CAIRO: Egypt has released three youths arrested in May over an online video mocking the government, but a fourth member of the group is still in custody, their lawyer said Sunday.
The four young men from the group known as Street Children had posted a video on the internet poking fun at the devaluation of the Egyptian pound and the return of two islands to Saudi Arabia.
“Three of them — Mohammed Yehya, Mohammed al-Dessouki and Mohammed Gabr — have been released” over the past few days, defence lawyer Hazem Salah told AFP on Sunday.
The fourth member of the group, Mohammed Adel, is still in detention but waiting for the completion of the procedure allowing his release, he said.
Salah said Yehya, Dessouki and Gabr were freed on condition that they clock in twice a week at their local police station for the next 45 days.
He said “the case has not yet been referred to court”.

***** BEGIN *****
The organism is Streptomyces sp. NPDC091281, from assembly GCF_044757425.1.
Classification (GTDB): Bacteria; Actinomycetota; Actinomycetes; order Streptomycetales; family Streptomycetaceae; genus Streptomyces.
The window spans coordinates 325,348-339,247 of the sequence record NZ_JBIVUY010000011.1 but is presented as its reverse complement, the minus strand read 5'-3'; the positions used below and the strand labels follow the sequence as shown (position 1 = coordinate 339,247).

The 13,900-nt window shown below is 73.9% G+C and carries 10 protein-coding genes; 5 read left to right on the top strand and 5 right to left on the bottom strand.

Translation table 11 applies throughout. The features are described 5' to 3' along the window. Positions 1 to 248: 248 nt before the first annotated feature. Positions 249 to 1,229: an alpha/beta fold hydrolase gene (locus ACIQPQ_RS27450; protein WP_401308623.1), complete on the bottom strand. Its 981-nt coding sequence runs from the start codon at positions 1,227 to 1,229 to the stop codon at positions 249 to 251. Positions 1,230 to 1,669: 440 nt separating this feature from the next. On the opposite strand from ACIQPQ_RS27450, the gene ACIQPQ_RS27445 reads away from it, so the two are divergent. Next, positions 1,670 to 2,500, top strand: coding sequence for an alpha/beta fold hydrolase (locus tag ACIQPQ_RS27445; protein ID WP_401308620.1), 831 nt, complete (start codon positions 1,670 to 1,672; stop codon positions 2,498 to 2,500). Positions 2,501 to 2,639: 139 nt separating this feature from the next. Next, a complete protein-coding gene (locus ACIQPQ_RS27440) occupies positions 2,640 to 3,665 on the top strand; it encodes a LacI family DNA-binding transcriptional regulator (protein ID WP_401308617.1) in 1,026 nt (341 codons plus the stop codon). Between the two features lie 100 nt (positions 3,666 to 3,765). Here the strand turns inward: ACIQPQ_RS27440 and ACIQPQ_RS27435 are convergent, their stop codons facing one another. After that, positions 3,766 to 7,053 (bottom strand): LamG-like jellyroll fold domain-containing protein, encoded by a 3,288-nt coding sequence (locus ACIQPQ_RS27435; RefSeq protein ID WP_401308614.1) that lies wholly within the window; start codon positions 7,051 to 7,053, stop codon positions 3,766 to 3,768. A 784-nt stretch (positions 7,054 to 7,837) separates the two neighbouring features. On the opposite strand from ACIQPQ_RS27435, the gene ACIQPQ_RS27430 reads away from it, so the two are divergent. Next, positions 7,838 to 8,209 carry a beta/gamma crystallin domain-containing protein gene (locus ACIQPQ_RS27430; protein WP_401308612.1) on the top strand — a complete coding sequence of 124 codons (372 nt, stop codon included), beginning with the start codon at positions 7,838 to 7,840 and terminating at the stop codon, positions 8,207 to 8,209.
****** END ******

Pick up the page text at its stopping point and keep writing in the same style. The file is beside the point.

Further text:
The group were arrested in May and remanded in custody, the latest case in a crackdown on voices critical of the authorities.
They were accused of “promoting ideas calling for terrorist acts by posting a video on social networks and YouTube,” a member of the defence team said after their arrest.
They are also suspected of “incitement to take part in demonstrations disturbing the public order” and “inciting mobs to commit hostile actions against state institutions”.
The case sparked public anger, and in June the New York-based Human Rights Watch group (HRW) urged Egypt to drop legal charges against the four.
“The investigation appears to be based purely on their satirical videos and violates the right to free speech,” the watchdog said.
Egypt under President Abdel Fattah al-Sisi is “losing its legendary sense of humour when it locks up young men for making satirical videos,” said Nadim Houry, deputy Middle East and North Africa head at HRW.
“This kind of blanket repression leaves young people with few outlets to express themselves or joke about their daily hardships.”
Rights groups accuse Sisi of running an ultra-authoritarian and repressive regime since he deposed his democratically elected Islamist predecessor Mohamed Morsi in 2013.